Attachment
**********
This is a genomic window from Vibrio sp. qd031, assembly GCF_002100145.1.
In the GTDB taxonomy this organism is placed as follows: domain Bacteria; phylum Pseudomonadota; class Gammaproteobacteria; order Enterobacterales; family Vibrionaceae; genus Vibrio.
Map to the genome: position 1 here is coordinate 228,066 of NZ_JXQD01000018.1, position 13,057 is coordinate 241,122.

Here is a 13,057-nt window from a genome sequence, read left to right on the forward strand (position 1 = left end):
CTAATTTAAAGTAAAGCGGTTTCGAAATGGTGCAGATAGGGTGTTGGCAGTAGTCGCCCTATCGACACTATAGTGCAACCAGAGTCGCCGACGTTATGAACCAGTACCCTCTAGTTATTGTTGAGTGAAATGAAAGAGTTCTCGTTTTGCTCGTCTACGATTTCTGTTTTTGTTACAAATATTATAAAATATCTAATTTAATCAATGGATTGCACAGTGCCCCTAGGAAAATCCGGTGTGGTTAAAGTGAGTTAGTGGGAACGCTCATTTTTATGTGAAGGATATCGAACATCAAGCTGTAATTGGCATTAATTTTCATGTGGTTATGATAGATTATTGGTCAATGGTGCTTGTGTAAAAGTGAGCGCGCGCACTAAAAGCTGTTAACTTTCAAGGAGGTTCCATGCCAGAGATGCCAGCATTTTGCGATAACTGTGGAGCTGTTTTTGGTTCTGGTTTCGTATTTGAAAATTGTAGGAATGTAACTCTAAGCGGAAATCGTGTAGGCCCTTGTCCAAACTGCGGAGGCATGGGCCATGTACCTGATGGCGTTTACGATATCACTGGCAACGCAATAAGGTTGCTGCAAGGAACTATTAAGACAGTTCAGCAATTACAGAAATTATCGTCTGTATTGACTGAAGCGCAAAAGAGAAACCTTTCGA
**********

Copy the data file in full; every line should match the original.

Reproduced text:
This is a genomic window from Vibrio sp. qd031, assembly GCF_002100145.1.
In the GTDB taxonomy this organism is placed as follows: domain Bacteria; phylum Pseudomonadota; class Gammaproteobacteria; order Enterobacterales; family Vibrionaceae; genus Vibrio.
Map to the genome: position 1 here is coordinate 228,066 of NZ_JXQD01000018.1, position 13,057 is coordinate 241,122.

Here is a 13,057-nt window from a genome sequence, read left to right on the forward strand (position 1 = left end):
CTAATTTAAAGTAAAGCGGTTTCGAAATGGTGCAGATAGGGTGTTGGCAGTAGTCGCCCTATCGACACTATAGTGCAACCAGAGTCGCCGACGTTATGAACCAGTACCCTCTAGTTATTGTTGAGTGAAATGAAAGAGTTCTCGTTTTGCTCGTCTACGATTTCTGTTTTTGTTACAAATATTATAAAATATCTAATTTAATCAATGGATTGCACAGTGCCCCTAGGAAAATCCGGTGTGGTTAAAGTGAGTTAGTGGGAACGCTCATTTTTATGTGAAGGATATCGAACATCAAGCTGTAATTGGCATTAATTTTCATGTGGTTATGATAGATTATTGGTCAATGGTGCTTGTGTAAAAGTGAGCGCGCGCACTAAAAGCTGTTAACTTTCAAGGAGGTTCCATGCCAGAGATGCCAGCATTTTGCGATAACTGTGGAGCTGTTTTTGGTTCTGGTTTCGTATTTGAAAATTGTAGGAATGTAACTCTAAGCGGAAATCGTGTAGGCCCTTGTCCAAACTGCGGAGGCATGGGCCATGTACCTGATGGCGTTTACGATATCACTGGCAACGCAATAAGGTTGCTGCAAGGAACTATTAAGACAGTTCAGCAATTACAGAAATTATCGTCTGTATTGACTGAAGCGCAAAAGAGAAACCTTTCGA